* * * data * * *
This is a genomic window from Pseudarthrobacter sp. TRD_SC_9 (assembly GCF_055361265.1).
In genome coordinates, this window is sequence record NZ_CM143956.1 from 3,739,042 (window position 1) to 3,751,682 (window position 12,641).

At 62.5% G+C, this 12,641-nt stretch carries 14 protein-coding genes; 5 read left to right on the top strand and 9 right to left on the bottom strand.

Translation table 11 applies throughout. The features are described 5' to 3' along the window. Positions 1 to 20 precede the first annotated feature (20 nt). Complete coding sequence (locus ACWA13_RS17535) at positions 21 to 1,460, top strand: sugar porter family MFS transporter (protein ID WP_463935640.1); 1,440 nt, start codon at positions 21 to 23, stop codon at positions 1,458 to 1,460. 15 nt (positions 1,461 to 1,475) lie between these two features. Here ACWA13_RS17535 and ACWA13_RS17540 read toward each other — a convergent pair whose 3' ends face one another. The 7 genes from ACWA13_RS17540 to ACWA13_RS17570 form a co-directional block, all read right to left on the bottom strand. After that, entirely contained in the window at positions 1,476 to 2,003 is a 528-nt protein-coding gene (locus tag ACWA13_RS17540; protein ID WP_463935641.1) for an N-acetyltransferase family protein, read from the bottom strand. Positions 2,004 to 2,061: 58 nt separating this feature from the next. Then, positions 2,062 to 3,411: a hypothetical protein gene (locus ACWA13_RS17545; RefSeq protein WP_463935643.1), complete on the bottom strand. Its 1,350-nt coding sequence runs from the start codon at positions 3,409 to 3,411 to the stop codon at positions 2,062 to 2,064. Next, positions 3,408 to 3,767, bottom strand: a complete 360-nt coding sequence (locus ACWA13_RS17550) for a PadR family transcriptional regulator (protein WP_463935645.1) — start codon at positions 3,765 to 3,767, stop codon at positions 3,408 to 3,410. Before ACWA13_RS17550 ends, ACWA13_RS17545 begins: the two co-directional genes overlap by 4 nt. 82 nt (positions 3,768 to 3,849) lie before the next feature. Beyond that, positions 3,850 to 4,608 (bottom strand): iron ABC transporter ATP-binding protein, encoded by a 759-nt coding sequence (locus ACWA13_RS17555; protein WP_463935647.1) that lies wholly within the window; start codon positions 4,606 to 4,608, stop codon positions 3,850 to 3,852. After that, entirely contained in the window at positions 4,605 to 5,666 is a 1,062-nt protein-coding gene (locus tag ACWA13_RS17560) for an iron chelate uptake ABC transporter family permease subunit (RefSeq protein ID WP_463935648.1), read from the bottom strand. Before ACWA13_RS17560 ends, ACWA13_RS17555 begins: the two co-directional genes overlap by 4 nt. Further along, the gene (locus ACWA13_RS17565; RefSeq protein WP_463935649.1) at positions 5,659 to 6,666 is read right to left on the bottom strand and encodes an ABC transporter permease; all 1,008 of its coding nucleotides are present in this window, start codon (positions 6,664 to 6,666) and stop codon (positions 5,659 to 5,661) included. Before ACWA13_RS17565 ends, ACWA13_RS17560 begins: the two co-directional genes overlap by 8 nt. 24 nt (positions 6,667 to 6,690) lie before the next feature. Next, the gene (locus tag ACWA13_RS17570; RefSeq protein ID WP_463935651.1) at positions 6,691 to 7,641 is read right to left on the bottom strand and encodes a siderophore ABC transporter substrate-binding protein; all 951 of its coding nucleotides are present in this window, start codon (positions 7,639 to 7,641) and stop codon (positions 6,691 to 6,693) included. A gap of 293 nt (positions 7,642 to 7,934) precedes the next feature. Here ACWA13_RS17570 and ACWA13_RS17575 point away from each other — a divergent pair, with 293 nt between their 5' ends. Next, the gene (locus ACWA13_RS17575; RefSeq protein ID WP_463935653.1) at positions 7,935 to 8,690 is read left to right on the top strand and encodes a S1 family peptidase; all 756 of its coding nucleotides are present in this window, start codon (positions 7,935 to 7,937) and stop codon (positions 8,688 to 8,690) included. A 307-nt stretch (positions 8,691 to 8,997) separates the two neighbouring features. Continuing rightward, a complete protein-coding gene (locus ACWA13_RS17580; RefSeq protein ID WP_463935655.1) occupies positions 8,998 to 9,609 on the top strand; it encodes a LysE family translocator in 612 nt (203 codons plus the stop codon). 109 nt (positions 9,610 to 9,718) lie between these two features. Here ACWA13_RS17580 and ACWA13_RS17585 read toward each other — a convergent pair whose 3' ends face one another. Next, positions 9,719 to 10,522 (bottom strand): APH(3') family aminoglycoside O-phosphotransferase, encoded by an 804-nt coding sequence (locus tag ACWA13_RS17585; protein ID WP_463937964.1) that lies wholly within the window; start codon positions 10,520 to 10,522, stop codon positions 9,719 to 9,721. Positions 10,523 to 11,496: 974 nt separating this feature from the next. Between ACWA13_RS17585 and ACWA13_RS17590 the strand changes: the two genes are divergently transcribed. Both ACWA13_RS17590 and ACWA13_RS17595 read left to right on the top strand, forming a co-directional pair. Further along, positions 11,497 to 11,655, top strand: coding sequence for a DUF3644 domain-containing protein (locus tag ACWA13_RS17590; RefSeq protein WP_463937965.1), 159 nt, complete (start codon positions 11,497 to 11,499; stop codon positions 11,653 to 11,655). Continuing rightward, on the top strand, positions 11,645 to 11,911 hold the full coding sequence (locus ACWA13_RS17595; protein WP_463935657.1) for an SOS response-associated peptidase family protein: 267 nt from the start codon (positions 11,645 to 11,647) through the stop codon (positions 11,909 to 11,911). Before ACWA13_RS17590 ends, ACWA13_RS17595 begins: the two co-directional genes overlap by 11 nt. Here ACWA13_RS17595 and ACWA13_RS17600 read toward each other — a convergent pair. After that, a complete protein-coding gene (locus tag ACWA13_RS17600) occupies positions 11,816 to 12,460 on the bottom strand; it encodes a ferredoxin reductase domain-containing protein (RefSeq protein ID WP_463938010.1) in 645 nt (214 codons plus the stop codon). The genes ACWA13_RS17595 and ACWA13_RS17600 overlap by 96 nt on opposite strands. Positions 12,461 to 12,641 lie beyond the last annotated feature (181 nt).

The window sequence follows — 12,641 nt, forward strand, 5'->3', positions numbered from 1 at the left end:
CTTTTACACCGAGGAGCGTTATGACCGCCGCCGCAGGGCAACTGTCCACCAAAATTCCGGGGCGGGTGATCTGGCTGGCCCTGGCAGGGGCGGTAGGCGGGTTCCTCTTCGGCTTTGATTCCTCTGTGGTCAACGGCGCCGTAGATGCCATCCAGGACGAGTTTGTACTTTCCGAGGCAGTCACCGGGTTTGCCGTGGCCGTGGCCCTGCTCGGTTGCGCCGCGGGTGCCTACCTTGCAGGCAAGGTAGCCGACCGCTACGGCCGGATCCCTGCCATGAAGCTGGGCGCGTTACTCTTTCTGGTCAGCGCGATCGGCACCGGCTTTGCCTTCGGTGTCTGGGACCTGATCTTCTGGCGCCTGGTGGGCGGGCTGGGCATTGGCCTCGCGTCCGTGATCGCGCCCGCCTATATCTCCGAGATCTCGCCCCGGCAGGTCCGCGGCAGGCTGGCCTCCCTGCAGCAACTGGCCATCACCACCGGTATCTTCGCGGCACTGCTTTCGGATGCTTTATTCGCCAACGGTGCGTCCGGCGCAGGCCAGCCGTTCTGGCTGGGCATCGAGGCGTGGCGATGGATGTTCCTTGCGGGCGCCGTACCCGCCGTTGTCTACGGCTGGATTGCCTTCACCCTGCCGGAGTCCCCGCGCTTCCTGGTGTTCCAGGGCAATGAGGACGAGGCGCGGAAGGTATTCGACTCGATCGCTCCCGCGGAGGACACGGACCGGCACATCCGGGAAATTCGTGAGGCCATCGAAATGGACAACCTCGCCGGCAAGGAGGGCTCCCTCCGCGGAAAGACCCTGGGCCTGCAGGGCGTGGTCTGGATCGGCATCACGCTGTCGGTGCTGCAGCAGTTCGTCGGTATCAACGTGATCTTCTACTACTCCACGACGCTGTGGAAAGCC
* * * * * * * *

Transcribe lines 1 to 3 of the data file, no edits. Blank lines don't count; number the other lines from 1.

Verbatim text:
This is a genomic window from Pseudarthrobacter sp. TRD_SC_9 (assembly GCF_055361265.1).
In genome coordinates, this window is sequence record NZ_CM143956.1 from 3,739,042 (window position 1) to 3,751,682 (window position 12,641).

At 62.5% G+C, this 12,641-nt stretch carries 14 protein-coding genes; 5 read left to right on the top strand and 9 right to left on the bottom strand.